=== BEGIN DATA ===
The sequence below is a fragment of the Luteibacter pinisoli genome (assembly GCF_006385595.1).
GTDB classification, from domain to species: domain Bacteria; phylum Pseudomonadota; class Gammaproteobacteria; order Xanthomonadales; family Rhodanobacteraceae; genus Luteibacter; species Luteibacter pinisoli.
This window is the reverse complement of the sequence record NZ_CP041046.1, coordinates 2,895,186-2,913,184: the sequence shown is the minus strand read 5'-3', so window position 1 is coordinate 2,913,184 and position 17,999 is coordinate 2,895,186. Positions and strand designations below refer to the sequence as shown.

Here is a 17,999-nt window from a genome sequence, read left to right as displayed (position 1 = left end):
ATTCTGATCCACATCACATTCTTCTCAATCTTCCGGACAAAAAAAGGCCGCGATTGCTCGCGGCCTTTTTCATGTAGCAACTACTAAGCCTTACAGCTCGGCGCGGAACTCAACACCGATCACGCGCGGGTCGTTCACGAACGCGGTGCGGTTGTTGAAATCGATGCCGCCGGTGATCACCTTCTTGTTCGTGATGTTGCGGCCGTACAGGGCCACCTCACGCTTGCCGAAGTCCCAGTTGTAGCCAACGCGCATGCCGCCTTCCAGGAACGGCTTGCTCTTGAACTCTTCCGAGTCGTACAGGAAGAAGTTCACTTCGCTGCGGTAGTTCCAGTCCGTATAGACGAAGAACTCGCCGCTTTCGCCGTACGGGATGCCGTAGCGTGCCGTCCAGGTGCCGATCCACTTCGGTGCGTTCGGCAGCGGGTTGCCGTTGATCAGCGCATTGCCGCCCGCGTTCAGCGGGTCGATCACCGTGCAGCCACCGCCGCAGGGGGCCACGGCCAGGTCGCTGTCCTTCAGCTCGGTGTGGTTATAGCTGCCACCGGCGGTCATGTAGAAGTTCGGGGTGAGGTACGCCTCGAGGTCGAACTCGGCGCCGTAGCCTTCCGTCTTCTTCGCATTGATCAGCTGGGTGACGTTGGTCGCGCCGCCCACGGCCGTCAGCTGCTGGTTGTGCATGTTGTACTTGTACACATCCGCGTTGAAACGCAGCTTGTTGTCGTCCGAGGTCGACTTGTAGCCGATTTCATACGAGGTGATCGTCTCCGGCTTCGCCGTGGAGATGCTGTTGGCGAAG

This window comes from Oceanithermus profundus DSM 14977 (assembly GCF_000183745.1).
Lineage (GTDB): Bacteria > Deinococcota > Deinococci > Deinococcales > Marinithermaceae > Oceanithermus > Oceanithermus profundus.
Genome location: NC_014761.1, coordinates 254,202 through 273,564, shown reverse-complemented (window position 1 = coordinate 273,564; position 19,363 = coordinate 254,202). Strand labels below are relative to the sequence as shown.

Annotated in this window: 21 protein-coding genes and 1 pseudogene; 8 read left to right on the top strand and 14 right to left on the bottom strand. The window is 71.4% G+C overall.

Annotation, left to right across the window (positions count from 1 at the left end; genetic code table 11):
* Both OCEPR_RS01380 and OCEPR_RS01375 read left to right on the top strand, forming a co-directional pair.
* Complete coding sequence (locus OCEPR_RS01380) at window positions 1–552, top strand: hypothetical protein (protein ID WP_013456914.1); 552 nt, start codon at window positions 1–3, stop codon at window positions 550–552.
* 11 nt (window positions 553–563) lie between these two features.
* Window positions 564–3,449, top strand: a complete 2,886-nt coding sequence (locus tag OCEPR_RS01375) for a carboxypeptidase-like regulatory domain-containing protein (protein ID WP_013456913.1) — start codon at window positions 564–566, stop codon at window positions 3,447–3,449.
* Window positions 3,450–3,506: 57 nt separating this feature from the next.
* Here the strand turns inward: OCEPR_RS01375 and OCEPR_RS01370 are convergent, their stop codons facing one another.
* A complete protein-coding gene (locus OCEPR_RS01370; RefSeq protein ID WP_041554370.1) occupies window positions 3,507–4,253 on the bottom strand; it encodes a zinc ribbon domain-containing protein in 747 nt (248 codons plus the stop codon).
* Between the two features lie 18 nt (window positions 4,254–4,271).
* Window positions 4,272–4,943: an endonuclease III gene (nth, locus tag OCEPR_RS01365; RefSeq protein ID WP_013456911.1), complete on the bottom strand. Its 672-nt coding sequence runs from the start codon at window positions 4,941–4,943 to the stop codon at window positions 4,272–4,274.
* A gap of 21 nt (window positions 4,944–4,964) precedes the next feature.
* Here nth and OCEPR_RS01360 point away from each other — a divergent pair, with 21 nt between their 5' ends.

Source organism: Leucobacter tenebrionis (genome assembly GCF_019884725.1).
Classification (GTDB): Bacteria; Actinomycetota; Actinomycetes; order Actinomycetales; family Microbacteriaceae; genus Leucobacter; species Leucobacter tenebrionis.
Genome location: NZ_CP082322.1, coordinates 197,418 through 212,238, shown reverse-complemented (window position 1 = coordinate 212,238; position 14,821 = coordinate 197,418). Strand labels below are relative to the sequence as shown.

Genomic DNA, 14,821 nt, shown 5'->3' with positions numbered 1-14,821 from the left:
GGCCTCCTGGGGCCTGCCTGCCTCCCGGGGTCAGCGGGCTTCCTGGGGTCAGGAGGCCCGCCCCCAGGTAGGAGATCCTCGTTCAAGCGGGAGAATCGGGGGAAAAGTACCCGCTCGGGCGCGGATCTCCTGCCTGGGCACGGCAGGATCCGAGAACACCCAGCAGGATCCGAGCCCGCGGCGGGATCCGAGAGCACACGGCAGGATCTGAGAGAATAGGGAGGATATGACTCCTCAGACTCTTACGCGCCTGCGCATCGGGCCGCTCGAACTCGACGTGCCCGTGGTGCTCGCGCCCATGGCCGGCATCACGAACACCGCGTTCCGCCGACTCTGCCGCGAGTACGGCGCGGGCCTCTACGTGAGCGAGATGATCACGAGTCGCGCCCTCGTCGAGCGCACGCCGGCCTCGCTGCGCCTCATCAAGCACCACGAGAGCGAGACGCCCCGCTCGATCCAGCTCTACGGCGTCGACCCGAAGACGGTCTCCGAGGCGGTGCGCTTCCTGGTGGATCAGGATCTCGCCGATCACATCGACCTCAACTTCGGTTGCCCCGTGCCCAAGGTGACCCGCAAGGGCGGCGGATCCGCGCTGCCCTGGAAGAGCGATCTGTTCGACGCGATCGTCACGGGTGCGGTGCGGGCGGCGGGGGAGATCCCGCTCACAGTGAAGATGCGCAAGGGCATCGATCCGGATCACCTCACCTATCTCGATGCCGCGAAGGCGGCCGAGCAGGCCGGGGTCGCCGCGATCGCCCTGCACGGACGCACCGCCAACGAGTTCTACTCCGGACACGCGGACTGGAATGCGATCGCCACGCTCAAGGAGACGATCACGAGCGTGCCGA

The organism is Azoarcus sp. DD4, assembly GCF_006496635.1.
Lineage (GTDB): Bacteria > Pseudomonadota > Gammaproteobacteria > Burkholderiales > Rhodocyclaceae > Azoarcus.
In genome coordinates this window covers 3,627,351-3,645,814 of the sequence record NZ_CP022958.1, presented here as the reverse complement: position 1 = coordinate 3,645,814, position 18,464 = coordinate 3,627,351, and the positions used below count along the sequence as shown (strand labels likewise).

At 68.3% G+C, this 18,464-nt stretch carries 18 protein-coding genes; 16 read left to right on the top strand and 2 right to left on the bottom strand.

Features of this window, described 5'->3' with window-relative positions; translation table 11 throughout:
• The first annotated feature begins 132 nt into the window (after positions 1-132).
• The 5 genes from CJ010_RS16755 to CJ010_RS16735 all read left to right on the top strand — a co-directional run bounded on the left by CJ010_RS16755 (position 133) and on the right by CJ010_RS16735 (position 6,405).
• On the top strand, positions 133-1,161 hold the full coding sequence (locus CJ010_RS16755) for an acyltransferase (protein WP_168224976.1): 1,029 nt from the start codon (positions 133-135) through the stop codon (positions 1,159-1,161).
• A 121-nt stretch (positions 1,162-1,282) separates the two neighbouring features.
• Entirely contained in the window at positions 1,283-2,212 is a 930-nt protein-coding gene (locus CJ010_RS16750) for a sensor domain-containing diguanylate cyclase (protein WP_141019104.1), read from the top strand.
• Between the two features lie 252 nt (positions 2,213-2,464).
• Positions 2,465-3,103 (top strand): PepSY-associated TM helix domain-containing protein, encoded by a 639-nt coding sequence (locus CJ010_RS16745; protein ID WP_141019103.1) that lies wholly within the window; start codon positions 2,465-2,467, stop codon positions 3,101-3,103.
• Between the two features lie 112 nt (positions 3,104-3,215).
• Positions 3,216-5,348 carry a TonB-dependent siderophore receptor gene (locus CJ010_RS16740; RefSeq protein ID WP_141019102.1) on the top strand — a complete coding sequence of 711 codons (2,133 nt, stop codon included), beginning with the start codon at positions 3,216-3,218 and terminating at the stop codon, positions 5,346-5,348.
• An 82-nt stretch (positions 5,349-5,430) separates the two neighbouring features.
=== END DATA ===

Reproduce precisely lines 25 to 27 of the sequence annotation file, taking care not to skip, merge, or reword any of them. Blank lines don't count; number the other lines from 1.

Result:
Genomic DNA, 14,821 nt, shown 5'->3' with positions numbered 1-14,821 from the left:
GGCCTCCTGGGGCCTGCCTGCCTCCCGGGGTCAGCGGGCTTCCTGGGGTCAGGAGGCCCGCCCCCAGGTAGGAGATCCTCGTTCAAGCGGGAGAATCGGGGGAAAAGTACCCGCTCGGGCGCGGATCTCCTGCCTGGGCACGGCAGGATCCGAGAACACCCAGCAGGATCCGAGCCCGCGGCGGGATCCGAGAGCACACGGCAGGATCTGAGAGAATAGGGAGGATATGACTCCTCAGACTCTTACGCGCCTGCGCATCGGGCCGCTCGAACTCGACGTGCCCGTGGTGCTCGCGCCCATGGCCGGCATCACGAACACCGCGTTCCGCCGACTCTGCCGCGAGTACGGCGCGGGCCTCTACGTGAGCGAGATGATCACGAGTCGCGCCCTCGTCGAGCGCACGCCGGCCTCGCTGCGCCTCATCAAGCACCACGAGAGCGAGACGCCCCGCTCGATCCAGCTCTACGGCGTCGACCCGAAGACGGTCTCCGAGGCGGTGCGCTTCCTGGTGGATCAGGATCTCGCCGATCACATCGACCTCAACTTCGGTTGCCCCGTGCCCAAGGTGACCCGCAAGGGCGGCGGATCCGCGCTGCCCTGGAAGAGCGATCTGTTCGACGCGATCGTCACGGGTGCGGTGCGGGCGGCGGGGGAGATCCCGCTCACAGTGAAGATGCGCAAGGGCATCGATCCGGATCACCTCACCTATCTCGATGCCGCGAAGGCGGCCGAGCAGGCCGGGGTCGCCGCGATCGCCCTGCACGGACGCACCGCCAACGAGTTCTACTCCGGACACGCGGACTGGAATGCGATCGCCACGCTCAAGGAGACGATCACGAGCGTGCCGA

The organism is Azoarcus sp. DD4, assembly GCF_006496635.1.